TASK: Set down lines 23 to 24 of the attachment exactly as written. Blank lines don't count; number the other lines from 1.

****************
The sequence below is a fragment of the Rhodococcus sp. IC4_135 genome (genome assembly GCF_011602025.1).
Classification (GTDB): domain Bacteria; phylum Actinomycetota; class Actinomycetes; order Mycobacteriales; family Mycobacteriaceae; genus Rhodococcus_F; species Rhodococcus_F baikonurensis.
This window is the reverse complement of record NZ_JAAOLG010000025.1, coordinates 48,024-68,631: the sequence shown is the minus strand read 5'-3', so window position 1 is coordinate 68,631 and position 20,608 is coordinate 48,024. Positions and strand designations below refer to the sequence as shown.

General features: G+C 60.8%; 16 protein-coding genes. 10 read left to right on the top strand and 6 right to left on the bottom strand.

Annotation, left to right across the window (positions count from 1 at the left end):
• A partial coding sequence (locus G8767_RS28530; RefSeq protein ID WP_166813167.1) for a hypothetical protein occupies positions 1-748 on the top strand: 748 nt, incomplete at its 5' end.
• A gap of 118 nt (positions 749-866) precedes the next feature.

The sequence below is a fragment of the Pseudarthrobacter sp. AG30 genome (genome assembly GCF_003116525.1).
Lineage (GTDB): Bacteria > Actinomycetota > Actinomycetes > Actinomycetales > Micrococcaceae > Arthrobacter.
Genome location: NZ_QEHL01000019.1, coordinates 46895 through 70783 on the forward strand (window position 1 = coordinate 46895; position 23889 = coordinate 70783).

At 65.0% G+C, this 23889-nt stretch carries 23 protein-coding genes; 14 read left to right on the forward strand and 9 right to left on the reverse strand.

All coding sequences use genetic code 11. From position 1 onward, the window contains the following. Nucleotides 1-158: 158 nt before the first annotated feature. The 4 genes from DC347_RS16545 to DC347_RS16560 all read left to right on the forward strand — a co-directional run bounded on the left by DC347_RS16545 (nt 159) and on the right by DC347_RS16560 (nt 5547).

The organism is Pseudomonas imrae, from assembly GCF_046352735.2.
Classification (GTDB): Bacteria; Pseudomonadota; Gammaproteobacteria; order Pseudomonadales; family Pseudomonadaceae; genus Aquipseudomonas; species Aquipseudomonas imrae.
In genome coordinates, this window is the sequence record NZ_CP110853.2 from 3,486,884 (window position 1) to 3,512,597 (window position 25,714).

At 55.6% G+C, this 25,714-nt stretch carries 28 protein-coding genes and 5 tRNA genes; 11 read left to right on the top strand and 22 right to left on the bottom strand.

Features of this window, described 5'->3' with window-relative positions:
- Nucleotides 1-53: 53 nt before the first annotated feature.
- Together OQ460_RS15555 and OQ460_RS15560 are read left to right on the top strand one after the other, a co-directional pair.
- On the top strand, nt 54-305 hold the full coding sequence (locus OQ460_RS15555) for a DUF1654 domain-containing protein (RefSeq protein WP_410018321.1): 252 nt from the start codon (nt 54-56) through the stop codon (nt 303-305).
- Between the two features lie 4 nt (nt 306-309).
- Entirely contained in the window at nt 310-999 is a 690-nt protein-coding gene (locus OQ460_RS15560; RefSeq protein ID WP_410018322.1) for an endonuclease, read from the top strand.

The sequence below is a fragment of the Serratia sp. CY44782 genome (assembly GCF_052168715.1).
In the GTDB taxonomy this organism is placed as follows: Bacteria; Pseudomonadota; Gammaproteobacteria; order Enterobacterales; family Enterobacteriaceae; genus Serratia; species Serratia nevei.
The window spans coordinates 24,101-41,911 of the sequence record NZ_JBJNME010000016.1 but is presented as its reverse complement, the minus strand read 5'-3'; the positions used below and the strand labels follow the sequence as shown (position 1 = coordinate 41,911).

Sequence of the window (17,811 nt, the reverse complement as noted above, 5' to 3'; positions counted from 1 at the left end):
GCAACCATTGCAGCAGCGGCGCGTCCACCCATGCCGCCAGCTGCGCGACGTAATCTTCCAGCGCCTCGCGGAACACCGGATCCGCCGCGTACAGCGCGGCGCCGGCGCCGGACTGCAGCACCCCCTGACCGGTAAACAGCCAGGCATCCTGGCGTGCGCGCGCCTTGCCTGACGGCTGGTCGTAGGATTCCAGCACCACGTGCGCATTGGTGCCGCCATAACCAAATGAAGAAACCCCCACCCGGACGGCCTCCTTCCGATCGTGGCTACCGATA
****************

The sequence below is a fragment of the Serratia sp. CY44782 genome (assembly GCF_052168715.1).
In the GTDB taxonomy this organism is placed as follows: Bacteria; Pseudomonadota; Gammaproteobacteria; order Enterobacterales; family Enterobacteriaceae; genus Serratia; species Serratia nevei.